|Orientothele alyratus |
Mirza, Sanap & Kunte, 2016
A new diplurid genus and species is described from northeast India based on a single female specimen from Jampui hills. Orientothele gen. nov. is placed in the subfamily Diplurinae based on the presence of one row of teeth on the chelicerae. The new genus and species can be diagnosed from most diplurid genera in lacking lyra on the prolateral face of maxilla, paired claw with one row of teeth, maxilla with numerous cuspules, scopulae absent on all legs, and spermathecae consisting of two elongate stalks with bulbous receptacles at their tips which are bent inwards. Ischnothele indicola Tikader, 1969 is here treated as incertae sedis with regards to its generic placement in light of the discovery of Orientothele gen. nov.
Keywords: mygalomorphae; new genus; northeast India; Orientothele gen. nov.; Orientothele alyratus sp. nov.
Family Dipluridae Simon, 1889
Subfamily Diplurinae Simon, 1889
Orientothele gen. nov.
Type species: Orientothele alyratus gen. et. sp. nov.
Diagnosis. Orientothele gen. nov. is here placed in the subfamily Diplurinae based on the presence of one row of teeth on the chelicerae. The new genus and species can be diagnosed from most diplurid genera in lacking lyra on the prolateral face of the maxilla, paired claw with one row of teeth, maxilla with numerous cuspules, scopulae absent on all legs, and spermathecae consists of two elongate stalks with bulbous receptacles at their tips which are bent inwards. Male unknown.
Description. A medium sized spider in relation to members of this family reaching a total length of 17.2 mm excluding chelicerae length. All legs bearing three claws, superior tarsal claws with a single row of sigmoid dentition and inferior tarsal claw with three dentitions. Scopulae absent. Two pairs of spinnerets and the posterior lateral spinneret long and widely spaced. Apical segment of posterior lateral spinnerets entire, no pseudosegmentation seen. Metatarsi of all legs with distal preening combs. Chelicerae with 13 promarginal teeth in a row of teeth and with 28 basosomal teeth. Maxillary and labial cuspules present. Labio-sternal collar well developed. Sternum cordate and the posterior edge nearly separating coxa IV. Carapace smooth, glabrous, with soft golden setae. Caput low. Fovea transverse, short. Spermathecae consists of two elongate stalks with bulbous receptacles at their tips which are bent inwards. Spigots on posterior lateral spinnerets fused and flagelliform. Base of spigot smooth with undulating grooved surface. Filiform trichobothria 13–20 present in a row on tarsi of all legs and palp. Spines present on all legs including tarsi of all legs.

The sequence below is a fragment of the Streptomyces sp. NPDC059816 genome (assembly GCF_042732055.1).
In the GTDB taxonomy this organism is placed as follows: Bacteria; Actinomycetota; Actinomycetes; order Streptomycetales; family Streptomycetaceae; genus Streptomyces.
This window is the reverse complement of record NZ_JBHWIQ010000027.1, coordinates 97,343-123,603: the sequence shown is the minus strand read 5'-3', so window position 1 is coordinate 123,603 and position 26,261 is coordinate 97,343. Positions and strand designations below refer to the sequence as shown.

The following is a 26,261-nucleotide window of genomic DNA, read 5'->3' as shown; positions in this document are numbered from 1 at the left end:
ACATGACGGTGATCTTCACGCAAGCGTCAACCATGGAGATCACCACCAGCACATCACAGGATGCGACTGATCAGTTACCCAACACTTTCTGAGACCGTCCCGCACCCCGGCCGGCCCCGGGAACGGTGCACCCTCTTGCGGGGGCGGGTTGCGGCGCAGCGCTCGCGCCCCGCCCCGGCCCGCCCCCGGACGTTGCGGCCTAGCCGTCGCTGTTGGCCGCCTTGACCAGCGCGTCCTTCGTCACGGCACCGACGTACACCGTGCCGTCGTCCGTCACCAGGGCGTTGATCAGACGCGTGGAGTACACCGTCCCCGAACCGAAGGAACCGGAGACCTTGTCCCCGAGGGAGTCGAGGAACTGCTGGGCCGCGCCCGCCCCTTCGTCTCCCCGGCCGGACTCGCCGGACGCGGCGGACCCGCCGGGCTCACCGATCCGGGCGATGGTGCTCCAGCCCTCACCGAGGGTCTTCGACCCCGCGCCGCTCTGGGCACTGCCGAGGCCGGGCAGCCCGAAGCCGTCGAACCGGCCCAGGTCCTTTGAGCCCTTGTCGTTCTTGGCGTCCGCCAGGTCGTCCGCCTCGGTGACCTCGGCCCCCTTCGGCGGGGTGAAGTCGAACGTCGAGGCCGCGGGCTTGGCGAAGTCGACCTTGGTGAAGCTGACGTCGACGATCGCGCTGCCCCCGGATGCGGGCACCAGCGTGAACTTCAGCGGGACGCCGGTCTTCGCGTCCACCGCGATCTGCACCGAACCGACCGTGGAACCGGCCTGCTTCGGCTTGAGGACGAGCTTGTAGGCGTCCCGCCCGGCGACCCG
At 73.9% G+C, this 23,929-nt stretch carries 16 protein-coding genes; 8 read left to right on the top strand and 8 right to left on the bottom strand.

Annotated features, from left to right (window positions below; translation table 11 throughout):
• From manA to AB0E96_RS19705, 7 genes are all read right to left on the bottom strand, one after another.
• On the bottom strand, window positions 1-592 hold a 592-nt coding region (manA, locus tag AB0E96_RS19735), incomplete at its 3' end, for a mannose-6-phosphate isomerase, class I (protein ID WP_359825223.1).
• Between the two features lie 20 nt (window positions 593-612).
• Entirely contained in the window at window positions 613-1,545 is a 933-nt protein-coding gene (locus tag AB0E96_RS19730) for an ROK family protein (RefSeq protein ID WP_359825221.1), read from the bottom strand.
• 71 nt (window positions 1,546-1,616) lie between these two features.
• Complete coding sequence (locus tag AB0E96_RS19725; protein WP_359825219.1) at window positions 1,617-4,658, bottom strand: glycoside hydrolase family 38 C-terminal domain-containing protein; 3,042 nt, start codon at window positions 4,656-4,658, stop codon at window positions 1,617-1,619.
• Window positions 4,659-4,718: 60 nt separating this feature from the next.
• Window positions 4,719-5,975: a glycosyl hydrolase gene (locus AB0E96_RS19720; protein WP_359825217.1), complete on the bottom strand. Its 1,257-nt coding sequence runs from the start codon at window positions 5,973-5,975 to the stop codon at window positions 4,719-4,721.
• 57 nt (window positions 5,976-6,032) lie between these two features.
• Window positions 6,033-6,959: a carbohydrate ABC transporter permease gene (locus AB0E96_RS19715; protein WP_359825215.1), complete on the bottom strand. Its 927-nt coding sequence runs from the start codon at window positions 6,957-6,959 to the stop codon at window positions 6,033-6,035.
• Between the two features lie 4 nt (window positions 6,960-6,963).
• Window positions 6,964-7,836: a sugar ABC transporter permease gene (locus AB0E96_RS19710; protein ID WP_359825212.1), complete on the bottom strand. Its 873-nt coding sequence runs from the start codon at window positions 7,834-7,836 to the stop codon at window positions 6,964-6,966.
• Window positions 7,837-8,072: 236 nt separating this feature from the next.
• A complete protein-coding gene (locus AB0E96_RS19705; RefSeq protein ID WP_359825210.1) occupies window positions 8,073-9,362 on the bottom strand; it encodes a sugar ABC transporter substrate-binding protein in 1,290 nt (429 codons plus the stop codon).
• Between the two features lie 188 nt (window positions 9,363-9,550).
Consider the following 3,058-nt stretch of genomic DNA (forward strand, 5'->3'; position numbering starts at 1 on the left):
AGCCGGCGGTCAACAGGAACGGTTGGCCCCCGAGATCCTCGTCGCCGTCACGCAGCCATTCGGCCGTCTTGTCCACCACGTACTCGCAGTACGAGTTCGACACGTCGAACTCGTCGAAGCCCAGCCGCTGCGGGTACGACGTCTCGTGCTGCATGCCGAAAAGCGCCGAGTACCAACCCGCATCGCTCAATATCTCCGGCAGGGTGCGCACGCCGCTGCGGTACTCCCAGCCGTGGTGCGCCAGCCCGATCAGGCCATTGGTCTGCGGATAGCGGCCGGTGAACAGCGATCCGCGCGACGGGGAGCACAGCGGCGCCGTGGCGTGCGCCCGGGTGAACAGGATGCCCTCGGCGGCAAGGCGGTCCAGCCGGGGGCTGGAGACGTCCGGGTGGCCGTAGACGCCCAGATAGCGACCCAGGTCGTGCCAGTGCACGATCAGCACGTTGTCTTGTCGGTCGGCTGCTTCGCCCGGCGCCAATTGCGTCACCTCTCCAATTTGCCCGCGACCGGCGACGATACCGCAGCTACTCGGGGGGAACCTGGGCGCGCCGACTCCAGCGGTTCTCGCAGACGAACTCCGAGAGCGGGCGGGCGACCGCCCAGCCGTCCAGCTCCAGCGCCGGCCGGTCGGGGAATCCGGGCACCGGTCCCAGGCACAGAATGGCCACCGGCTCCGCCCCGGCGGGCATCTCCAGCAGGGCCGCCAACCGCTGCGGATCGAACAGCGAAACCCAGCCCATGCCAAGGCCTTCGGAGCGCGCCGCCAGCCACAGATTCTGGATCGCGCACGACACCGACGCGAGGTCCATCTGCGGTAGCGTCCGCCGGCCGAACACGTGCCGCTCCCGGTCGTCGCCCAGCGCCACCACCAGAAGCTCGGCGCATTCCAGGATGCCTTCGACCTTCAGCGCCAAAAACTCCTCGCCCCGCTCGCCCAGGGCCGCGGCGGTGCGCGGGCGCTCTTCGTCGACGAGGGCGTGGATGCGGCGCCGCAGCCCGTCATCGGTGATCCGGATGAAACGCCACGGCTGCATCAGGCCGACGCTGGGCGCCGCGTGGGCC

Distribution. Presently known from borders of Tripura and Mizoram in northeast India
Comparisons. The new genus cannot be placed in the known subfamilies following diagnosis provided by Raven (1985). However, with an amended diagnosis by Drolshagen and Bäckstam (2009) the new genus may be placed in the subfamily Diplurinae in bearing the synapomorphy of a single row of teeth on chelicerae. Within Diplurinae the Orientothele gen. nov. differs from Metriura in bearing a single row of teeth on superior tarsal claws (vs. 2 in Metriura), from Diplura, Trechona, and Harmonicon in lacking prolateral maxillary lyra (vs. absent in Diplura, Trechona, and Harmonicon).
Etymology. The proposed generic name is a compound work formed by the word ‘Oriento’ = Oriental referring to the location of the type locality and the later word is a term assigned to members of the family Dipluridae. The sex of the proposed name is masculine.
Orientothele alyratus sp. nov.
Type. Holotype:♀, NCBS AR142 collected from Belianchip, Jampui Hills in North Tripura district, Tripura, India (23.968854°, 92.277980°; elevation 644 m). Collected by Rajesh Sanap and Zeeshan Mirza on November 30, 2014.
Diagnosis. As for the genus
Description of holotype female NCBS AR142 ( Figure 1). Holotype in general good condition with an exposed ventral cavity from a dissection to retrieve spermathecae. The abdomen is laterally compressed likely an artifact of preservation. The posterior lateral spinnerets lack the apical segment which has been removed for scanning electron imaging.
Etymology. The specific epithet is a Latinized compound word for “alyrate” with a Latin suffix ‘us’ referring to the absence of lyra on the prolateral face of maxilla.
Zeeshan A. Mirza, Rajesh V. Sanap and Krushnamegh Kunte. 2016. A New Genus and New Species of Diplurid Spider (Araneae: Mygalomorphae: Dipluridae) from northeast India. Journal of Asia-Pacific Biodiversity. DOI: 10.1016/j.japb.2016.03.013